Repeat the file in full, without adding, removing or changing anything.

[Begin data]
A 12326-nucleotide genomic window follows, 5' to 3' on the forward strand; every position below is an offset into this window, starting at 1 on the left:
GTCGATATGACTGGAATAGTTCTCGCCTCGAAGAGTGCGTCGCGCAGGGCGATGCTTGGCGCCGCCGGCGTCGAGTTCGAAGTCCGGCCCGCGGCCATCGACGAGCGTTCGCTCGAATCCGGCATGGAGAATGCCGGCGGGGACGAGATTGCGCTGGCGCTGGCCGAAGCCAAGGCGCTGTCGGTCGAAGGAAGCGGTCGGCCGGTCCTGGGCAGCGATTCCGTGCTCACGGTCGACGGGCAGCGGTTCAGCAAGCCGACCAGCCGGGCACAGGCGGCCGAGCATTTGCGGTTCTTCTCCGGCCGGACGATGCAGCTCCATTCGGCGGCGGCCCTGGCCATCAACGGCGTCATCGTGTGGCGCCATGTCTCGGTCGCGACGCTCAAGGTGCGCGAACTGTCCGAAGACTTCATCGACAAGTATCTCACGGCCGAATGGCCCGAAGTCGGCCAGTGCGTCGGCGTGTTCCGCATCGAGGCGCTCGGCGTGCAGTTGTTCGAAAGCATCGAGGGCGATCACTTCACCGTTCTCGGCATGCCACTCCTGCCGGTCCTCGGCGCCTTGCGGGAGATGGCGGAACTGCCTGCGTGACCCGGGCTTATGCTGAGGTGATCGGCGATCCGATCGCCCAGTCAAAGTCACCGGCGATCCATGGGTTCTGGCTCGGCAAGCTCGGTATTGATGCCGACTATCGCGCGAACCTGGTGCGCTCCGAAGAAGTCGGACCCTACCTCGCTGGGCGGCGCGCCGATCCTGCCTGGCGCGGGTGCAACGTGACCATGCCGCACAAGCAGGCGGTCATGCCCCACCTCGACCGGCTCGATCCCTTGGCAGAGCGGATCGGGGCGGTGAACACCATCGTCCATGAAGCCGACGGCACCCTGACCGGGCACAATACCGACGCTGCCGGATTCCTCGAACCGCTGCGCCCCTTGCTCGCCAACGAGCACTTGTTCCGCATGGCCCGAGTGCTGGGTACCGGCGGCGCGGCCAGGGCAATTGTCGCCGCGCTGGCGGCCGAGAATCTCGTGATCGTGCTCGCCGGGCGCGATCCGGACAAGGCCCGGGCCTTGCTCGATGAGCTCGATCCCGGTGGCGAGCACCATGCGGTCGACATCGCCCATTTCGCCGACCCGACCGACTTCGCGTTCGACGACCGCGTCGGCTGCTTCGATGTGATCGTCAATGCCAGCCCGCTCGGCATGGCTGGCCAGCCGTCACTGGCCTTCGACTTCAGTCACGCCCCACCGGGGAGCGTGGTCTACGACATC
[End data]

A 12326-nucleotide genomic window follows, 5' to 3' on the forward strand; every position below is an offset into this window, starting at 1 on the left:
GTCGATATGACTGGAATAGTTCTCGCCTCGAAGAGTGCGTCGCGCAGGGCGATGCTTGGCGCCGCCGGCGTCGAGTTCGAAGTCCGGCCCGCGGCCATCGACGAGCGTTCGCTCGAATCCGGCATGGAGAATGCCGGCGGGGACGAGATTGCGCTGGCGCTGGCCGAAGCCAAGGCGCTGTCGGTCGAAGGAAGCGGTCGGCCGGTCCTGGGCAGCGATTCCGTGCTCACGGTCGACGGGCAGCGGTTCAGCAAGCCGACCAGCCGGGCACAGGCGGCCGAGCATTTGCGGTTCTTCTCCGGCCGGACGATGCAGCTCCATTCGGCGGCGGCCCTGGCCATCAACGGCGTCATCGTGTGGCGCCATGTCTCGGTCGCGACGCTCAAGGTGCGCGAACTGTCCGAAGACTTCATCGACAAGTATCTCACGGCCGAATGGCCCGAAGTCGGCCAGTGCGTCGGCGTGTTCCGCATCGAGGCGCTCGGCGTGCAGTTGTTCGAAAGCATCGAGGGCGATCACTTCACCGTTCTCGGCATGCCACTCCTGCCGGTCCTCGGCGCCTTGCGGGAGATGGCGGAACTGCCTGCGTGACCCGGGCTTATGCTGAGGTGATCGGCGATCCGATCGCCCAGTCAAAGTCACCGGCGATCCATGGGTTCTGGCTCGGCAAGCTCGGTATTGATGCCGACTATCGCGCGAACCTGGTGCGCTCCGAAGAAGTCGGACCCTACCTCGCTGGGCGGCGCGCCGATCCTGCCTGGCGCGGGTGCAACGTGACCATGCCGCACAAGCAGGCGGTCATGCCCCACCTCGACCGGCTCGATCCCTTGGCAGAGCGGATCGGGGCGGTGAACACCATCGTCCATGAAGCCGACGGCACCCTGACCGGGCACAATACCGACGCTGCCGGATTCCTCGAACCGCTGCGCCCCTTGCTCGCCAACGAGCACTTGTTCCGCATGGCCCGAGTGCTGGGTACCGGCGGCGCGGCCAGGGCAATTGTCGCCGCGCTGGCGGCCGAGAATCTCGTGATCGTGCTCGCCGGGCGCGATCCGGACAAGGCCCGGGCCTTGCTCGATGAGCTCGATCCCGGTGGCGAGCACCATGCGGTCGACATCGCCCATTTCGCCGACCCGACCGACTTCGCGTTCGACGACCGCGTCGGCTGCTTCGATGTGATCGTCAATGCCAGCCCGCTCGGCATGGCTGGCCAGCCGTCACTGGCCTTCGACTTCAGTCACGCCCCACCGGGGAGCGTGGTCTACGACATC